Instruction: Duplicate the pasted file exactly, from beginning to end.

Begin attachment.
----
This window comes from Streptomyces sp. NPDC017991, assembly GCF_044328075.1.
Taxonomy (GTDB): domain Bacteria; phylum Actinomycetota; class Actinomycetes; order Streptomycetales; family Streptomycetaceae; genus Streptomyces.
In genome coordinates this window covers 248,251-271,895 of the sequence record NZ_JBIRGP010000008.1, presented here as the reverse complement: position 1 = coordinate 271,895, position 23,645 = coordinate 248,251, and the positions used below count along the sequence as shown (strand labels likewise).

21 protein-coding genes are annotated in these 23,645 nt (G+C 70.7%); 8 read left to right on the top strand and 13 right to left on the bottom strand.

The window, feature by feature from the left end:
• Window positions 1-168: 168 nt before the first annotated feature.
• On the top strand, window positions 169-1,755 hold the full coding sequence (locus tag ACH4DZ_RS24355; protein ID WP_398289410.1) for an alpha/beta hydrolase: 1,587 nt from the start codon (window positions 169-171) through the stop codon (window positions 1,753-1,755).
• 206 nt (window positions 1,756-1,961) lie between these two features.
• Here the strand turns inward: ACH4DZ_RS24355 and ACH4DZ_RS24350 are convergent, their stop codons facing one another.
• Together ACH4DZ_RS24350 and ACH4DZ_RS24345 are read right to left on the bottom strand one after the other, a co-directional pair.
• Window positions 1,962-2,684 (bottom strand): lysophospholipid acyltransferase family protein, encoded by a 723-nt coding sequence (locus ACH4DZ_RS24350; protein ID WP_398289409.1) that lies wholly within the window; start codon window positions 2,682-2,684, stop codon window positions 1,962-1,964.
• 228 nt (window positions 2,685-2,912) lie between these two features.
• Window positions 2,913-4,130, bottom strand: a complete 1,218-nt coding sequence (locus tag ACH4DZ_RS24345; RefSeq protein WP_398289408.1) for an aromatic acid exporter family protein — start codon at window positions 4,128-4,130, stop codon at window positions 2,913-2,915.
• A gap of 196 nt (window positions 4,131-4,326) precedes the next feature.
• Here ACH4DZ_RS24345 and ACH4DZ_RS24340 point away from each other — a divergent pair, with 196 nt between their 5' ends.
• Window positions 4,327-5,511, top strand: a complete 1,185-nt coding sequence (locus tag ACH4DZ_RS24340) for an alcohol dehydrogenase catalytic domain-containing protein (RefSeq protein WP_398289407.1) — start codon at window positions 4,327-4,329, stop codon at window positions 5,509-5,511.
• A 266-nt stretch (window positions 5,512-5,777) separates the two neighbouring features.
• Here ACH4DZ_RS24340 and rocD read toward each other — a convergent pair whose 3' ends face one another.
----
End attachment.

This window comes from Streptomyces sp. NPDC017991, assembly GCF_044328075.1.
Taxonomy (GTDB): domain Bacteria; phylum Actinomycetota; class Actinomycetes; order Streptomycetales; family Streptomycetaceae; genus Streptomyces.
In genome coordinates this window covers 248,251-271,895 of the sequence record NZ_JBIRGP010000008.1, presented here as the reverse complement: position 1 = coordinate 271,895, position 23,645 = coordinate 248,251, and the positions used below count along the sequence as shown (strand labels likewise).

21 protein-coding genes are annotated in these 23,645 nt (G+C 70.7%); 8 read left to right on the top strand and 13 right to left on the bottom strand.

The window, feature by feature from the left end:
• Window positions 1-168: 168 nt before the first annotated feature.
• On the top strand, window positions 169-1,755 hold the full coding sequence (locus tag ACH4DZ_RS24355; protein ID WP_398289410.1) for an alpha/beta hydrolase: 1,587 nt from the start codon (window positions 169-171) through the stop codon (window positions 1,753-1,755).
• 206 nt (window positions 1,756-1,961) lie between these two features.
• Here the strand turns inward: ACH4DZ_RS24355 and ACH4DZ_RS24350 are convergent, their stop codons facing one another.
• Together ACH4DZ_RS24350 and ACH4DZ_RS24345 are read right to left on the bottom strand one after the other, a co-directional pair.
• Window positions 1,962-2,684 (bottom strand): lysophospholipid acyltransferase family protein, encoded by a 723-nt coding sequence (locus ACH4DZ_RS24350; protein ID WP_398289409.1) that lies wholly within the window; start codon window positions 2,682-2,684, stop codon window positions 1,962-1,964.
• 228 nt (window positions 2,685-2,912) lie between these two features.
• Window positions 2,913-4,130, bottom strand: a complete 1,218-nt coding sequence (locus tag ACH4DZ_RS24345; RefSeq protein WP_398289408.1) for an aromatic acid exporter family protein — start codon at window positions 4,128-4,130, stop codon at window positions 2,913-2,915.
• A gap of 196 nt (window positions 4,131-4,326) precedes the next feature.
• Here ACH4DZ_RS24345 and ACH4DZ_RS24340 point away from each other — a divergent pair, with 196 nt between their 5' ends.
• Window positions 4,327-5,511, top strand: a complete 1,185-nt coding sequence (locus tag ACH4DZ_RS24340) for an alcohol dehydrogenase catalytic domain-containing protein (RefSeq protein WP_398289407.1) — start codon at window positions 4,327-4,329, stop codon at window positions 5,509-5,511.
• A 266-nt stretch (window positions 5,512-5,777) separates the two neighbouring features.
• Here ACH4DZ_RS24340 and rocD read toward each other — a convergent pair whose 3' ends face one another.